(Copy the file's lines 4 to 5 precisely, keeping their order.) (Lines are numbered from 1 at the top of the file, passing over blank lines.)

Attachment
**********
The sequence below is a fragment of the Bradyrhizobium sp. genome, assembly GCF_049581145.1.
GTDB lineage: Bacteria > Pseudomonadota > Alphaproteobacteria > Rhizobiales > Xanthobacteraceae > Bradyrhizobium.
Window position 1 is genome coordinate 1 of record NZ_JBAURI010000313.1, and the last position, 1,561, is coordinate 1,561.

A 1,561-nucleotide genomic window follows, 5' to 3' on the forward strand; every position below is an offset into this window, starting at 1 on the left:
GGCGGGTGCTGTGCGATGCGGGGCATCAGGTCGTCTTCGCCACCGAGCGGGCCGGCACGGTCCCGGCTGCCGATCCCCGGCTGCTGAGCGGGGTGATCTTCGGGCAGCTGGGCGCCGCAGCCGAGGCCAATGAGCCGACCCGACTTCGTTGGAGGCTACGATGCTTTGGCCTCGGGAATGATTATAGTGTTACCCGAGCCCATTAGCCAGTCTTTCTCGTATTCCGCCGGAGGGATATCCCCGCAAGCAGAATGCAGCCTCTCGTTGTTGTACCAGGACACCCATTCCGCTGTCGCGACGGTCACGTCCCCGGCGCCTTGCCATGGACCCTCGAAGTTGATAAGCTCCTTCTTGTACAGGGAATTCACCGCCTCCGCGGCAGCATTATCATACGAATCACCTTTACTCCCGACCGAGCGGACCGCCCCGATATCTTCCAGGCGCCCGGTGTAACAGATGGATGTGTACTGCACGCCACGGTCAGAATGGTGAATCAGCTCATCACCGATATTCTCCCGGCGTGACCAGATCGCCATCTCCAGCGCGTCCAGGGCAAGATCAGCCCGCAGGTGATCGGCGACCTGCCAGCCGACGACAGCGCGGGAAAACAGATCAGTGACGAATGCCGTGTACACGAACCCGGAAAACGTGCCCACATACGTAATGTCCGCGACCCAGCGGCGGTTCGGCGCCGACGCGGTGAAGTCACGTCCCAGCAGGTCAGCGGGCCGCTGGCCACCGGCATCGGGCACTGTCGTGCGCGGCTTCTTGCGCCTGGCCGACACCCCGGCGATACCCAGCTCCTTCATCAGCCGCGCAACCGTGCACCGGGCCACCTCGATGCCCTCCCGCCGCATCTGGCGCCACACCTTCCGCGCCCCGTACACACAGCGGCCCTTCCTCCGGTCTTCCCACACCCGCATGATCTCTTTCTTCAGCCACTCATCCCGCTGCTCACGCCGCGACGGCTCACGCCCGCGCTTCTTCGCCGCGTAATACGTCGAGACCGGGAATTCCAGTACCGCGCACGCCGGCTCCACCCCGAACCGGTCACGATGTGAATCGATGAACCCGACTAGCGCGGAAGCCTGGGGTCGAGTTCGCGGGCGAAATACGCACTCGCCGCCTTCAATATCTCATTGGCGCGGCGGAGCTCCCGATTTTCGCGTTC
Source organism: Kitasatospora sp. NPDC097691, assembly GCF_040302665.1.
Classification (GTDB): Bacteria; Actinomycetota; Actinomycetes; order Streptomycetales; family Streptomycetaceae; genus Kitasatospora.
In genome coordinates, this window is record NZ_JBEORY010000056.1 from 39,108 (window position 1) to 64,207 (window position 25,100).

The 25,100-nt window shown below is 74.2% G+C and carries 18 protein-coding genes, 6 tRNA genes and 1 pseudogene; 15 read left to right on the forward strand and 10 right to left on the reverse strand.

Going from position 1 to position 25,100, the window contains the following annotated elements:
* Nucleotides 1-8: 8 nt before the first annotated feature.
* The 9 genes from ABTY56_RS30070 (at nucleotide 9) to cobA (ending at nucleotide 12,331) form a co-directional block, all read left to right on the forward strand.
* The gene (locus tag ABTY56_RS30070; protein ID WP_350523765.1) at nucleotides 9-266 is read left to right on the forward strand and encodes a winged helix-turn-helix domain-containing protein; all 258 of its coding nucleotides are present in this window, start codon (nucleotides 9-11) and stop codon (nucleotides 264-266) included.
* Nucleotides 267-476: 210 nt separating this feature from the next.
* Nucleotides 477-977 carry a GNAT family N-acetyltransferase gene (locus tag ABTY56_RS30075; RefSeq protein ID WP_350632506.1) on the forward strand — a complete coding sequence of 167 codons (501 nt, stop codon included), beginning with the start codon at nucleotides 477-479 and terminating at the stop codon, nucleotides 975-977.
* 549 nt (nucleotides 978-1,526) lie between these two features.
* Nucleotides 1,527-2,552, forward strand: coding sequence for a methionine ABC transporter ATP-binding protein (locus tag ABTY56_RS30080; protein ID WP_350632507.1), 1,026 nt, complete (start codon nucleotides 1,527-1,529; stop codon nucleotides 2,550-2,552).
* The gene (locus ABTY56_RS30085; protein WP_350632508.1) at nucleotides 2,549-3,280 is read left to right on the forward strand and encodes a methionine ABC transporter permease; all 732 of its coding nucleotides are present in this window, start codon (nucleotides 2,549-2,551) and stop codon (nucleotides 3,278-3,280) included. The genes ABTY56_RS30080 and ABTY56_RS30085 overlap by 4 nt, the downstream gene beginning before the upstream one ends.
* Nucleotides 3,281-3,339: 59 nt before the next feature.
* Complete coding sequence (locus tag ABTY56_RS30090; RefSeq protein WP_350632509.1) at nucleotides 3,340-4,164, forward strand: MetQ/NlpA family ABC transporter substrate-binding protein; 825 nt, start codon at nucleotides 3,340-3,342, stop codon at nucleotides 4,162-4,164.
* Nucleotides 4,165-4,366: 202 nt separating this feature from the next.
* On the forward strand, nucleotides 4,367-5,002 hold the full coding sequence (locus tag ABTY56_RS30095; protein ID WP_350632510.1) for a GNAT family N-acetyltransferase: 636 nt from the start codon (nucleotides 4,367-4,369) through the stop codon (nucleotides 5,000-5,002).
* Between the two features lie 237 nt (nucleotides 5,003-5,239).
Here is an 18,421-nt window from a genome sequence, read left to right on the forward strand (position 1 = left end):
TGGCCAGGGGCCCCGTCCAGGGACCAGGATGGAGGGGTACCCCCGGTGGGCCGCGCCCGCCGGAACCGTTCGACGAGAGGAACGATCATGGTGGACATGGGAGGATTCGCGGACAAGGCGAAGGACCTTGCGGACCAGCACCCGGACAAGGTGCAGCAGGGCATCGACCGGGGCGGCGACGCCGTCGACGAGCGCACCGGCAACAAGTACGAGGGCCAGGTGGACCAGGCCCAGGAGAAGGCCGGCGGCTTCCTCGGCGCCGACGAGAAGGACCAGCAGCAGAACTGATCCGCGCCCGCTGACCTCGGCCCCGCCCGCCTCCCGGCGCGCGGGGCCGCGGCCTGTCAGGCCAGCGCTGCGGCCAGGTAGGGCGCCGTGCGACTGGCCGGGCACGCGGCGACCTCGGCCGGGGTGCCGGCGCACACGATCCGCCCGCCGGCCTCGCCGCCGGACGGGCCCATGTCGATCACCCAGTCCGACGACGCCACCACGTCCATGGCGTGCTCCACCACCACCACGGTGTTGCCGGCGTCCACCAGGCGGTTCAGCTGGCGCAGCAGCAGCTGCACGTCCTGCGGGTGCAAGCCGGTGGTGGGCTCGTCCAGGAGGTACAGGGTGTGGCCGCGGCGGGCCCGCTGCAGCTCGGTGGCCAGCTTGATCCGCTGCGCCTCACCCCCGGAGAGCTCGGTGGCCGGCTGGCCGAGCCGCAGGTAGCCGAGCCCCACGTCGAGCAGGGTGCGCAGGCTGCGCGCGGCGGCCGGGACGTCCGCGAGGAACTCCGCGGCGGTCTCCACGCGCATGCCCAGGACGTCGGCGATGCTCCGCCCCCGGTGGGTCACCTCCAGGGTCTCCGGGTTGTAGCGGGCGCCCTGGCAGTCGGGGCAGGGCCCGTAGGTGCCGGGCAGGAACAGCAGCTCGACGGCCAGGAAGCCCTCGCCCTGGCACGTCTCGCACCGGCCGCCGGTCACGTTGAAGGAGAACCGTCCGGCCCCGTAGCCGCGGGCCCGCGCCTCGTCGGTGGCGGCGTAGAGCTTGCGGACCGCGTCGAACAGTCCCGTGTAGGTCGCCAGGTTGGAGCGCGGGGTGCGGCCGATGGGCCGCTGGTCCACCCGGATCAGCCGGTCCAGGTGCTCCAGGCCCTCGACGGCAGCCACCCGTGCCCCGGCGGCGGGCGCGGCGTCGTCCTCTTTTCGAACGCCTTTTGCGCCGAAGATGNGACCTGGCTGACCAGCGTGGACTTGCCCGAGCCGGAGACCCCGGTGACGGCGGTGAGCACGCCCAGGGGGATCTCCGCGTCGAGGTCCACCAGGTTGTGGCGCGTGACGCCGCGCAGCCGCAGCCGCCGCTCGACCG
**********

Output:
A 1,561-nucleotide genomic window follows, 5' to 3' on the forward strand; every position below is an offset into this window, starting at 1 on the left:
GGCGGGTGCTGTGCGATGCGGGGCATCAGGTCGTCTTCGCCACCGAGCGGGCCGGCACGGTCCCGGCTGCCGATCCCCGGCTGCTGAGCGGGGTGATCTTCGGGCAGCTGGGCGCCGCAGCCGAGGCCAATGAGCCGACCCGACTTCGTTGGAGGCTACGATGCTTTGGCCTCGGGAATGATTATAGTGTTACCCGAGCCCATTAGCCAGTCTTTCTCGTATTCCGCCGGAGGGATATCCCCGCAAGCAGAATGCAGCCTCTCGTTGTTGTACCAGGACACCCATTCCGCTGTCGCGACGGTCACGTCCCCGGCGCCTTGCCATGGACCCTCGAAGTTGATAAGCTCCTTCTTGTACAGGGAATTCACCGCCTCCGCGGCAGCATTATCATACGAATCACCTTTACTCCCGACCGAGCGGACCGCCCCGATATCTTCCAGGCGCCCGGTGTAACAGATGGATGTGTACTGCACGCCACGGTCAGAATGGTGAATCAGCTCATCACCGATATTCTCCCGGCGTGACCAGATCGCCATCTCCAGCGCGTCCAGGGCAAGATCAGCCCGCAGGTGATCGGCGACCTGCCAGCCGACGACAGCGCGGGAAAACAGATCAGTGACGAATGCCGTGTACACGAACCCGGAAAACGTGCCCACATACGTAATGTCCGCGACCCAGCGGCGGTTCGGCGCCGACGCGGTGAAGTCACGTCCCAGCAGGTCAGCGGGCCGCTGGCCACCGGCATCGGGCACTGTCGTGCGCGGCTTCTTGCGCCTGGCCGACACCCCGGCGATACCCAGCTCCTTCATCAGCCGCGCAACCGTGCACCGGGCCACCTCGATGCCCTCCCGCCGCATCTGGCGCCACACCTTCCGCGCCCCGTACACACAGCGGCCCTTCCTCCGGTCTTCCCACACCCGCATGATCTCTTTCTTCAGCCACTCATCCCGCTGCTCACGCCGCGACGGCTCACGCCCGCGCTTCTTCGCCGCGTAATACGTCGAGACCGGGAATTCCAGTACCGCGCACGCCGGCTCCACCCCGAACCGGTCACGATGTGAATCGATGAACCCGACTAGCGCGGAAGCCTGGGGTCGAGTTCGCGGGCGAAATACGCACTCGCCGCCTTCAATATCTCATTGGCGCGGCGGAGCTCCCGATTTTCGCGTTC